Thursday 7 July 2022

A Discovering Diamonds Review of A Council of Wolves: An Anglo-Saxon Mystery by Elizabeth Springer

Anglo-Saxon 800s

"England, AD 879. Called away from his own wedding to accompany his brother on an urgent diplomatic mission for King Alfred of Wessex, the young royal official Lord Edwin of Wimborne becomes suspicious of an “accidental” death that occurs during their stay in neighboring Mercia. As Edwin investigates, he uncovers a tangle of deadly ambitions around the Mercian kingship. Back at home, Edwin’s bride Molly becomes embroiled in events that may have far-reaching consequences as well. Can Edwin unravel the true course of events in time to save an innocent man and foil a disastrous political plot bolstered by a band of renegade Vikings? When Molly finds the royal estate of Wimborne prey to neglect, embezzlers and seething local discontent, can she turn the tide and make it safe for King Alfred?"

A recreation of the Anglo-Saxon world during the 800s, with intriguing characters and an interesting plot.

Written as two narratives, Lord Edwin and Lady Molgifu (Molly), are a newly married young couple, although living apart at first because of a murder which must be investigated. (No spoilers, so I will say no more!) We travel with the two characters through their trials, tribulations, emotional upheavals – and the mystery, murder and political manoeuvrings that are all part of the plot. Both characters are engrossing and the two narrative Point Of View technique works well.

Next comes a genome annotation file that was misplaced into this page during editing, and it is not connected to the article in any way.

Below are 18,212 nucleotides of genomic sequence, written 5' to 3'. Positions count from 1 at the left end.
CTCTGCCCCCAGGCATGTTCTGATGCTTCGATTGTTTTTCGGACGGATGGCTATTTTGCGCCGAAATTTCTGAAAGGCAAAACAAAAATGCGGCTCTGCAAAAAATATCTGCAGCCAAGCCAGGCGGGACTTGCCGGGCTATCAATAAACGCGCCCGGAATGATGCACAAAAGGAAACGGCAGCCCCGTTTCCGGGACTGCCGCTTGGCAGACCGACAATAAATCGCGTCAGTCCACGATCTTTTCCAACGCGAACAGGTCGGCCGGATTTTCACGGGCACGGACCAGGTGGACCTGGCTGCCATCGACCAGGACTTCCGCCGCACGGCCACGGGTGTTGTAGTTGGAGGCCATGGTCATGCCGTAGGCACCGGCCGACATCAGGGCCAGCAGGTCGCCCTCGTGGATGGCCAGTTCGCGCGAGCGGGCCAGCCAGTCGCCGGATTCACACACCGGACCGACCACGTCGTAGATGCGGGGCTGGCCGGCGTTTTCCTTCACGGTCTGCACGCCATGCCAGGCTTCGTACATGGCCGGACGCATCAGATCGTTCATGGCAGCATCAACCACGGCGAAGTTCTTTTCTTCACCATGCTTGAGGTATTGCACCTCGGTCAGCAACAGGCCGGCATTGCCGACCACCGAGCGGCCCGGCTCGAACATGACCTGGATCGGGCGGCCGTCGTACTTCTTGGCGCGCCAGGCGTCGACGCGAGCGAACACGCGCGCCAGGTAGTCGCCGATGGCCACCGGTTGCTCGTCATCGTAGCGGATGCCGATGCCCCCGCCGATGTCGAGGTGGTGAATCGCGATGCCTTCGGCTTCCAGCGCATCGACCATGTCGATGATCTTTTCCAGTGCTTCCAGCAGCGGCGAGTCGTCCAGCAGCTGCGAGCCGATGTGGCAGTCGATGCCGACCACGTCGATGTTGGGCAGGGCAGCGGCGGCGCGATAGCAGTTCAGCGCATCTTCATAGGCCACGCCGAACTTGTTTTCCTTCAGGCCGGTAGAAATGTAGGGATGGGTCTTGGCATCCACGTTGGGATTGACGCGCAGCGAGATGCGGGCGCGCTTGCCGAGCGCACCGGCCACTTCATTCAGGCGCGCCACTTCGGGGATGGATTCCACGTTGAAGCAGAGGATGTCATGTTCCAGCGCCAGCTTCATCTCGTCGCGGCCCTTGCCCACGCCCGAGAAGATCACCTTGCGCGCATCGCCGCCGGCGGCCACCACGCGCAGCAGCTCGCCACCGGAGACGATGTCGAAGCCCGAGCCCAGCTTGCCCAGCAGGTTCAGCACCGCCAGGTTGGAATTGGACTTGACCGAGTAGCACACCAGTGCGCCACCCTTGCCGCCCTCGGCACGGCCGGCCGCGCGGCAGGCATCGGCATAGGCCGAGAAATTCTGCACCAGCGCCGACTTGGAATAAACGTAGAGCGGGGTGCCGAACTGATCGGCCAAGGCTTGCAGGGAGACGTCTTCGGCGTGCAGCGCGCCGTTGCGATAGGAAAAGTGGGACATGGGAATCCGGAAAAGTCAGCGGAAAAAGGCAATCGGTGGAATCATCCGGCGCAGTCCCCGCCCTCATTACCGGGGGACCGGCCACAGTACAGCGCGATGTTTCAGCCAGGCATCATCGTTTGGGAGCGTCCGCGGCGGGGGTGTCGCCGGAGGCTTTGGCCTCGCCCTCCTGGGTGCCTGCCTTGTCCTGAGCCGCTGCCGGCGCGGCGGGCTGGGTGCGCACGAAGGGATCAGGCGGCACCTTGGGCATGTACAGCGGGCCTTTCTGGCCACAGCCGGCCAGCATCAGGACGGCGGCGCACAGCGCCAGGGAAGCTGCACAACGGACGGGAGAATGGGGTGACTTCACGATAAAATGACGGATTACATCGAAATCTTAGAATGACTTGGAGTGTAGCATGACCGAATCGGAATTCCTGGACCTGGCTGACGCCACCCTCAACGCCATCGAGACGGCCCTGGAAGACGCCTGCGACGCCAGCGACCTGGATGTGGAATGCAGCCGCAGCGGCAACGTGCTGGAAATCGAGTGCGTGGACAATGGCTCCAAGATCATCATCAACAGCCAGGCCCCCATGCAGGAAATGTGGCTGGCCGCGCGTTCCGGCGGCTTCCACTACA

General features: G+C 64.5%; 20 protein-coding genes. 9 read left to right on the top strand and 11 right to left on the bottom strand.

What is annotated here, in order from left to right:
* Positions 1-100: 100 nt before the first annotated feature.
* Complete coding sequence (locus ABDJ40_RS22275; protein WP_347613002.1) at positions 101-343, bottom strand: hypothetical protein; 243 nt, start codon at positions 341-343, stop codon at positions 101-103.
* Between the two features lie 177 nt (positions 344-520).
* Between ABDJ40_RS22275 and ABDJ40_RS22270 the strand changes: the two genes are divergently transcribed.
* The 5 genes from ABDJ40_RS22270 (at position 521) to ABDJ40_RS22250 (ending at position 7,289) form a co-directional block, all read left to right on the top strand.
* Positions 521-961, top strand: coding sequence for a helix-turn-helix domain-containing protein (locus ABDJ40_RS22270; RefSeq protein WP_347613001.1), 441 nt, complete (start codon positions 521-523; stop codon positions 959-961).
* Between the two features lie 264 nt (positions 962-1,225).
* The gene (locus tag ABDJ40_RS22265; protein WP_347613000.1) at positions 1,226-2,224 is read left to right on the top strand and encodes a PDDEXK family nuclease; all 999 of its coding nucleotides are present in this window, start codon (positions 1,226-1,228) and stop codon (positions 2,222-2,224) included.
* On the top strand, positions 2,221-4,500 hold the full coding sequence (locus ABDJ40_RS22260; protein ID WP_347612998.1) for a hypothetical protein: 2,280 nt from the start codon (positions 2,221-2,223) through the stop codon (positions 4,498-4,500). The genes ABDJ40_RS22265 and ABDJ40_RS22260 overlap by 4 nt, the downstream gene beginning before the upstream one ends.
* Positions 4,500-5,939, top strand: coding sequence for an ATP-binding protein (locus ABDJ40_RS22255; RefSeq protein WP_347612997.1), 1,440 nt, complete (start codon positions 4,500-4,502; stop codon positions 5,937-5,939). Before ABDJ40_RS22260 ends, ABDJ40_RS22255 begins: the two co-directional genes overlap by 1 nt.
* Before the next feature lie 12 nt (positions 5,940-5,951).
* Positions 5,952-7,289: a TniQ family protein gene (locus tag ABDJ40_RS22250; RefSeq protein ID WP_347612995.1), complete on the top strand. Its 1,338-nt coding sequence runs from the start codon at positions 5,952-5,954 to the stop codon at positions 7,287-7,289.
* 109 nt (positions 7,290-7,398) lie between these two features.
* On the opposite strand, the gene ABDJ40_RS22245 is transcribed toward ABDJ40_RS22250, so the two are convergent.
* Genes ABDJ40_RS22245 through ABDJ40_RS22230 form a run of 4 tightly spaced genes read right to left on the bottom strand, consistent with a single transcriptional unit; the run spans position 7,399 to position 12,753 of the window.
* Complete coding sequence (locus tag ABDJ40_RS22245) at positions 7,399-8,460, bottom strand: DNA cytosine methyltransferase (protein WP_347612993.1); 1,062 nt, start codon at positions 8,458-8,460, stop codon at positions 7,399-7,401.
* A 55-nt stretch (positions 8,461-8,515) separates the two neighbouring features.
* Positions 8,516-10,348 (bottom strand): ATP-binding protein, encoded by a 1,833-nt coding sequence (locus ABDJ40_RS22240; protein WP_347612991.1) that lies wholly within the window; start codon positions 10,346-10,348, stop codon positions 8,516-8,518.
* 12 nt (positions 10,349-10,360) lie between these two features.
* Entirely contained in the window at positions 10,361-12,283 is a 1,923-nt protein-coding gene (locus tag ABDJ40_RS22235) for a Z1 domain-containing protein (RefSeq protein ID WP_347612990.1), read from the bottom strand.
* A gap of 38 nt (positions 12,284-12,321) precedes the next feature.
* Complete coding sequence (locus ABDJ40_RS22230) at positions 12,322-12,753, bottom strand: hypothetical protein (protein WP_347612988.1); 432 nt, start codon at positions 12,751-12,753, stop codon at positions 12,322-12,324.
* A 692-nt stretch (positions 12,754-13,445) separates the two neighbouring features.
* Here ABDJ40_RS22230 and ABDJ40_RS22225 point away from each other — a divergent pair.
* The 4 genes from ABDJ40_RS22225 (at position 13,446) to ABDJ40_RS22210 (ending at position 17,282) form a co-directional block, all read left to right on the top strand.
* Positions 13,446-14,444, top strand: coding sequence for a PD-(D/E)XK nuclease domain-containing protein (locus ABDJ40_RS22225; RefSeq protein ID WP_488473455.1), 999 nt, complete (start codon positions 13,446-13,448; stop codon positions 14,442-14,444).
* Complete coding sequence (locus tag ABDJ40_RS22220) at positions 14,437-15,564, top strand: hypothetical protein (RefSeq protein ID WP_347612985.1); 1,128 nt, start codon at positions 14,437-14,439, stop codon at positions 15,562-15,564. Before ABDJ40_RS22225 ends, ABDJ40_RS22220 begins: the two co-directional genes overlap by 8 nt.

There is rather a large cast of characters, many with (to many a reader) totally unpronounceable Anglo-Saxon names, but don’t be put off by this, just ‘go with the flow’ as the saying goes.

Has the author slightly manipulated the Anglo-Saxon justice system to blend better with the morals of  our 21st century ethics? Maybe, but I do not think this matters. My only other slight query would be for the use of ‘Molly’ as a shortened nickname for Molgifu. ‘Molly’ sounds too modern to my ears which rather pulled me out of the believability of the period – Molgifu was quite pronounceable and memorable, so ‘Molly’ really was not needed.

However, an entertaining read that readers of historical murder mysteries should enjoy. I did.

Reviewed for Discovering Diamonds 

© Jack Holt
 e-version reviewed

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